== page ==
Older people can reduce death risk by daily, brisk 15-minute walk
Fifteen minutes of exercise a day may be a reasonable target for people over 60 who do not feel able to reach current recommended targets for the amount of time they spend doing physical activity, experts said.
If older people engage in a low level of exercise their risk of death reduces 22% compared with those who are inactive, according to a study presented at the EuroPRevent 2016 conference.
But those who reach the recommended weekly target of 150 minutes of moderate-to-vigorous-intensity physical activity have a 28% lower risk of death, said Dr David Hupin, a physician at the University Hospital of Saint-Etienne in France.
"Age is not an excuse to do no exercise," said Dr Hupin.
"It is well established that regular physical activity has a better overall effect on health than any medical treatment. But less than half of older adults achieve the recommended minimum of 150 minutes moderate intensity or 75 minutes vigorous intensity exercise each week."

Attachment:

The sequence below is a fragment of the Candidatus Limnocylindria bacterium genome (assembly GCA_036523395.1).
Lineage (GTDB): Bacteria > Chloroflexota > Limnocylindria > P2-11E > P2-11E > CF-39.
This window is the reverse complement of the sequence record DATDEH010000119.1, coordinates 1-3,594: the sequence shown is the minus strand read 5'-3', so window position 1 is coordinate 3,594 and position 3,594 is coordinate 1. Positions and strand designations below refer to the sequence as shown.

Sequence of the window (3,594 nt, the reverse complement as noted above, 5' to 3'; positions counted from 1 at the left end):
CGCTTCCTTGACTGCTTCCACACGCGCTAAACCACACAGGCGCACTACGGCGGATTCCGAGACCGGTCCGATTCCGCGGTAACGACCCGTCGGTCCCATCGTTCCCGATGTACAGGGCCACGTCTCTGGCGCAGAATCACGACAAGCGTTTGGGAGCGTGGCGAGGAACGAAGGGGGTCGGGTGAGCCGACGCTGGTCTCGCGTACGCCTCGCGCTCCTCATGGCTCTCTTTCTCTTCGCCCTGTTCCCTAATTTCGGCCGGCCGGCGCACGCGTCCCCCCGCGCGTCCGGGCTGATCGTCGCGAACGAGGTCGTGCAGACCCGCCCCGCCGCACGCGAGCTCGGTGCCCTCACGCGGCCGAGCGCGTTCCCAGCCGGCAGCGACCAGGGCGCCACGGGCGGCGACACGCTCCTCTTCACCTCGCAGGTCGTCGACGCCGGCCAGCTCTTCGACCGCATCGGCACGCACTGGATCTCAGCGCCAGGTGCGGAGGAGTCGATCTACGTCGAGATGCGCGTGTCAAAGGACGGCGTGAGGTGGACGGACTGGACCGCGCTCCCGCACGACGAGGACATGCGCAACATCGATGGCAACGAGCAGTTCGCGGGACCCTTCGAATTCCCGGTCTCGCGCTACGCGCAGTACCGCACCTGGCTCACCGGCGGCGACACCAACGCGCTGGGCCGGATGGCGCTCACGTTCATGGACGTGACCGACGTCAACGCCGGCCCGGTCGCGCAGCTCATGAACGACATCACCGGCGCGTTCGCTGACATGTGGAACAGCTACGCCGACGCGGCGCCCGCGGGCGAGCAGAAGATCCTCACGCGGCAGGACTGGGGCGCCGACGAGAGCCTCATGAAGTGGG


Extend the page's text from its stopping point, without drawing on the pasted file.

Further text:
The authors studied data from studies examining more than 120,000 people over the age of 60. Compared with those who were inactive, older adults with low, medium and high activity levels had a 22%, 28% and 35% lower risk of death, respectively.
Dr Hupin said: "These studies show that the more physical activity older adults do, the greater the health benefit. The biggest jump in benefit was achieved at the low level of exercise, with the medium and high levels bringing smaller increments of benefit.
"We found that the low level of activity, which is half the recommended amount, was associated with a 22% reduced risk of death in older adults compared with those who were inactive. This level of activity equates to a 15-minute brisk walk each day."
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